In the many months since I submitted my thesis, I think I went through about three plans for this blog. First, I was going to archive it; to keep it as a testament to the 3 years of PhD work, another neat little package to virtually sit alongside my thesis as a tangible outcome of that period of time. I wanted to shelve it, put it in mothballs, and to make it a relic of its time. Second, I thought about coding some kind of visualisation interface to sit over the top of it, as a way of both archiving AND doing something cool with it. That involved thinking about my thesis again though, and even in a roundabout way I wanted to avoid that, and so that option has yet to transpire. Thirdly, well, I don’t really remember.

In the end, each of those plans above is brought to nought with the publication of this post. Here it is again, fresh and alive; current, and now not neatly time-boxed to pre- and post-thesis life. And so, I’ll keep posting here, sometimes sporadically, sometimes not, in the hope that whatever small readership there was is still here.

This is also the first post in a world in which Google Reader doesn’t exist. I remember looking at the meagre statistics of this blog about a year ago, and the vast majority of hits were recorded against the RSS feed. While Google effectively took ownership of and then effectively killed that technology, I hope that people have found alternate ways to keep track of sites that live outside the stacks.

So, in answering the question posed by the title of this post, for this website anyway, I suppose it will carry on in roughly the same manner as always.

As for me, I’ve been working with RMIT’s excellent Digital Ethnography Research Centre on a project that looks at cross-cultural and inter-generational mobile media use within families. It’s based in Melbourne, Shanghai and Tokyo, and is looking at differences across those sites in how families use mobile media to communicate.  I took part in a workshop late last year for that project, where I “met my literature” (well, one of my key references, anyway) and some other great researchers. There are  excellent people involved, and I’m looking forward to taking further part over the next year.

Late last year I also worked on a project with a large software company based here in Melbourne, which was fun and had some great outcomes, and I’m about to embark on another design research project in the finance sector. Each of these is a far cry from national parks.

However, I’ve viewed these projects as opportunities to practice some speculative design work, perhaps the topic I’ve become most interested in over the last year. This happened almost accidentally through writing, but also became evident once i’d began reading about the area and reflecting on my thesis work.

Unknowingly, I had performed some speculative design work in my thesis through the creation of the Habitat and Wayfarer systems. In these, I went to great detail to describe scenarios of use, to sketch out interaction diagrams and actual objects that could, potentially, exist within Parks Victoria to aid in park management. Throughout that design process I was always more interested in the concepts behind them than in actually making a functional prototype. I made sure my examiners knew they were not real systems. In reality, our project wouldn’t have had the time or the resources to build them regardless, but neither the examiners nor the project partners were fussed about not having working technology. It were the concepts that we presented back to the project team, and the ideas embodied in those concepts, that gained real traction, and were where the real work occurred.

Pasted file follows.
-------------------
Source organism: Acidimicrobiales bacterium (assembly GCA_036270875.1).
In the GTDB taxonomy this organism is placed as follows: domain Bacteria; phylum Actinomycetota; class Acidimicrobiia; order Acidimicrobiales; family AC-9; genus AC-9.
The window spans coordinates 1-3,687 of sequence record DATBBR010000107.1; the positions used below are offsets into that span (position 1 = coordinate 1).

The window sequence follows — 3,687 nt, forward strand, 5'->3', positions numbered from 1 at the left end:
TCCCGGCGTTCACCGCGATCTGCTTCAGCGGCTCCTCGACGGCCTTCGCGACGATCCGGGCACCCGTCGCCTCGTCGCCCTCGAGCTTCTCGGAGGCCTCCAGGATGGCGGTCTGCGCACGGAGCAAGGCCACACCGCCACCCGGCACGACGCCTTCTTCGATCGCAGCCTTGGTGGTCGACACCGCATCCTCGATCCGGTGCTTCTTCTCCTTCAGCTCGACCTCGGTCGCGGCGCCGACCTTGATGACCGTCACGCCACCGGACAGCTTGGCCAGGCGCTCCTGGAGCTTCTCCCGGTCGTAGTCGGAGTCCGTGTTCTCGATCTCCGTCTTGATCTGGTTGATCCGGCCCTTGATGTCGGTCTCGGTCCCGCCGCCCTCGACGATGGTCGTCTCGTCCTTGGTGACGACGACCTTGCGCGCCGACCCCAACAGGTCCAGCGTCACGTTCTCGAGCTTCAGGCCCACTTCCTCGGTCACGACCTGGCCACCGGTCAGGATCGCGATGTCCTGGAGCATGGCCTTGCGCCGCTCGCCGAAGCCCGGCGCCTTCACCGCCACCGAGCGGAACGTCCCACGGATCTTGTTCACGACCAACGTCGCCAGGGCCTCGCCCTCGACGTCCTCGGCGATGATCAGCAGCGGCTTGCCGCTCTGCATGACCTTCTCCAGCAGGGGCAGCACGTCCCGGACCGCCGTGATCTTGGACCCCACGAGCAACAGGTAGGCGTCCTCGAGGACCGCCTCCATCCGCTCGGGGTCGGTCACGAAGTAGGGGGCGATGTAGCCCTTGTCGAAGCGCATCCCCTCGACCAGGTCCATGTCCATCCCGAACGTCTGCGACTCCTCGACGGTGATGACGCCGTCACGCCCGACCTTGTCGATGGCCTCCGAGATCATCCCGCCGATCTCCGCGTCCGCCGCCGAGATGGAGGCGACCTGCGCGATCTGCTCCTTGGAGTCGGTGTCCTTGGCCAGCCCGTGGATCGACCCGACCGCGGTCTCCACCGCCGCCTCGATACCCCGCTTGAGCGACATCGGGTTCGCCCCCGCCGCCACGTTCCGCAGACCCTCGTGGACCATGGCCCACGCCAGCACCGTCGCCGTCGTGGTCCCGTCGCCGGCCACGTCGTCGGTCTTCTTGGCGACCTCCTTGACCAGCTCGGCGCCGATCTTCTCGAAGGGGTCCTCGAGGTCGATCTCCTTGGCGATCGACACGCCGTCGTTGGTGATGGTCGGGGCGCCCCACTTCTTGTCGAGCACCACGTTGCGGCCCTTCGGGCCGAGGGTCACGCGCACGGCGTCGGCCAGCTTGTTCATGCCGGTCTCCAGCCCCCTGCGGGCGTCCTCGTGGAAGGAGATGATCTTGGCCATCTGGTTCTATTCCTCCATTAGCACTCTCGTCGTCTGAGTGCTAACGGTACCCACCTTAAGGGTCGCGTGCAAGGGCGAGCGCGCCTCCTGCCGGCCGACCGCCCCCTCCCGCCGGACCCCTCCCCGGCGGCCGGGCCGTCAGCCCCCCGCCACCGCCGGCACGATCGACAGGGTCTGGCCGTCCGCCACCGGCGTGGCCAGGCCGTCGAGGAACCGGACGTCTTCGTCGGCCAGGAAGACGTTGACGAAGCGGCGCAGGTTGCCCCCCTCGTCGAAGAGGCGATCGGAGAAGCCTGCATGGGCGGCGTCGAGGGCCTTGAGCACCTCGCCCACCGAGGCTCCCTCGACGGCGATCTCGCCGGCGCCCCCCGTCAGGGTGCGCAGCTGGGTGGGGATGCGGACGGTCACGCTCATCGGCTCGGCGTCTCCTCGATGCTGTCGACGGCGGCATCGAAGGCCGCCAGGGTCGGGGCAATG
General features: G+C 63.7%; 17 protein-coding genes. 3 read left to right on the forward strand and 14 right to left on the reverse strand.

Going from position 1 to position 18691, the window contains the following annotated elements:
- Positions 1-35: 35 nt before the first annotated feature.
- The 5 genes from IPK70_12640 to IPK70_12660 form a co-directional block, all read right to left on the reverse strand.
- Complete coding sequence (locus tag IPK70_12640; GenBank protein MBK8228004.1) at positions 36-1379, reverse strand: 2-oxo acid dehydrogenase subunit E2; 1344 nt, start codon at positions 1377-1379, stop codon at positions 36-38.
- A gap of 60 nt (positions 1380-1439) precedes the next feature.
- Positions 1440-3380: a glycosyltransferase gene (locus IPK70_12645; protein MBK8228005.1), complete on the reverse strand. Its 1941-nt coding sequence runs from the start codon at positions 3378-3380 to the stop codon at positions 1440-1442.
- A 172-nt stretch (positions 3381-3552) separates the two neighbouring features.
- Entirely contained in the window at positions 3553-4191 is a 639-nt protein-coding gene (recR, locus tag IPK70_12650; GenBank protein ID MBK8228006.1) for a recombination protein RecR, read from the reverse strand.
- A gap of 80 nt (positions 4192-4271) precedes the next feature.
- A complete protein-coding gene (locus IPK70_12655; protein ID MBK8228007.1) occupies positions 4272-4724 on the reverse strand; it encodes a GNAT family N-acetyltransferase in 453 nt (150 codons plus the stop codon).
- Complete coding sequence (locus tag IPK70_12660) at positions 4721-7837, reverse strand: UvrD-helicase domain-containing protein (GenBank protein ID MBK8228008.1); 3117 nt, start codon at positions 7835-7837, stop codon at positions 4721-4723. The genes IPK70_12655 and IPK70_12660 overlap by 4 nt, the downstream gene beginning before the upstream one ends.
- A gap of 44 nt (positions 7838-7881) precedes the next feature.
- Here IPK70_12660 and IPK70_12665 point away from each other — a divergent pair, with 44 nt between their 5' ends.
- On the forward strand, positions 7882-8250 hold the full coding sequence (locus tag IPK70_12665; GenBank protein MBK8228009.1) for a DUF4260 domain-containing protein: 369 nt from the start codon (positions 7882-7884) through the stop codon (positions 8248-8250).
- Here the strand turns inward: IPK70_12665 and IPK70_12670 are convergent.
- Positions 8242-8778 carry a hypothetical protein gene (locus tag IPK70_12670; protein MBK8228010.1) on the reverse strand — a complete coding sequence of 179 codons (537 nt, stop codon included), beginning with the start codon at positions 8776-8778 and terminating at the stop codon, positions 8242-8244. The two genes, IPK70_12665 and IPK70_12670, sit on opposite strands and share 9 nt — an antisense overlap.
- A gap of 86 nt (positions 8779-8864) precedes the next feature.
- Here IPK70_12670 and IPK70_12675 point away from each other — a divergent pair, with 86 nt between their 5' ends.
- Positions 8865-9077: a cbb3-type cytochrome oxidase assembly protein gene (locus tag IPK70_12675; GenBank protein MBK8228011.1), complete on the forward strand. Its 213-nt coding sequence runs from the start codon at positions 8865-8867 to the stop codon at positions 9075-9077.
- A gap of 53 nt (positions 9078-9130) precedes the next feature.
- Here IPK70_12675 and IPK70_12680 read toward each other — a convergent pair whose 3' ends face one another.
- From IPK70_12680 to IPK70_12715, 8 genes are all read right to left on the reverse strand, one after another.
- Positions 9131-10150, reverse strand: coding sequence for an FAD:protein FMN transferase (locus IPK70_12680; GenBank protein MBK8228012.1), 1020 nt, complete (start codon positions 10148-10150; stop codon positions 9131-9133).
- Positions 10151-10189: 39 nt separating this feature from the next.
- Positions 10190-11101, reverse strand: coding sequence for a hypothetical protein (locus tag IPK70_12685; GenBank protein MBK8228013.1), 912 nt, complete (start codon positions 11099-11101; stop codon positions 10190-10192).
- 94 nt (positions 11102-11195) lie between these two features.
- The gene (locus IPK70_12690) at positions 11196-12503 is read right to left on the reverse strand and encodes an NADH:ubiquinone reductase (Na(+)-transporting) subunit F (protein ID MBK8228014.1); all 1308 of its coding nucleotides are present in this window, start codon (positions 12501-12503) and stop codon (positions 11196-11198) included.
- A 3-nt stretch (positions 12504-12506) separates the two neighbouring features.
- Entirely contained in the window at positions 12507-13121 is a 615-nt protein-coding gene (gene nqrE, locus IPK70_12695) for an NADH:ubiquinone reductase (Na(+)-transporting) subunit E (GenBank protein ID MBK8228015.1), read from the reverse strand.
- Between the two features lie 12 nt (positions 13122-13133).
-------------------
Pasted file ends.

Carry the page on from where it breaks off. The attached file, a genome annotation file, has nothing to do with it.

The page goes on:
I recently finished reading Dunne and Raby’s new book, Speculative Everthing. Considered the doyens of this field, the book was an interesting mish-mass of projects from themselves and others that highlighted an alternative role for design, one where it is used as an imaginative tool, as something that can help imagine alternative ‘normals’ and allow us to engage critically with the future. It acts as a call to action for designers to actively begin working outside the traditional market structures we find ourselves in, and to engage critically with these structures.

Whilst claiming I’m doing design that challenges capitalism whilst working at a bank is a bit rich (ha!), I’m increasingly interested in thinking of the future as a material to be designed with, and as technology as a tool for imagining and engaging with that future. Anybody familiar with this space might also be familiar with the work of studios like Superflux, and the recently ‘pivoted’ Berg, who position(ed) themselves as design consultancies working at the intersection of emerging technologies, people and art. It’s this kind of practice that I hope to learn from and bring into my own work. Critical, reflective, and knowledgable of the technology itself.

With the post-phd bubble burst, I’ll finish this off with a statistic. Since posting my thesis PDF here, it’s been downloaded well over 300 times, a number that frankly astounds me.

If you’re out there, please get in touch!






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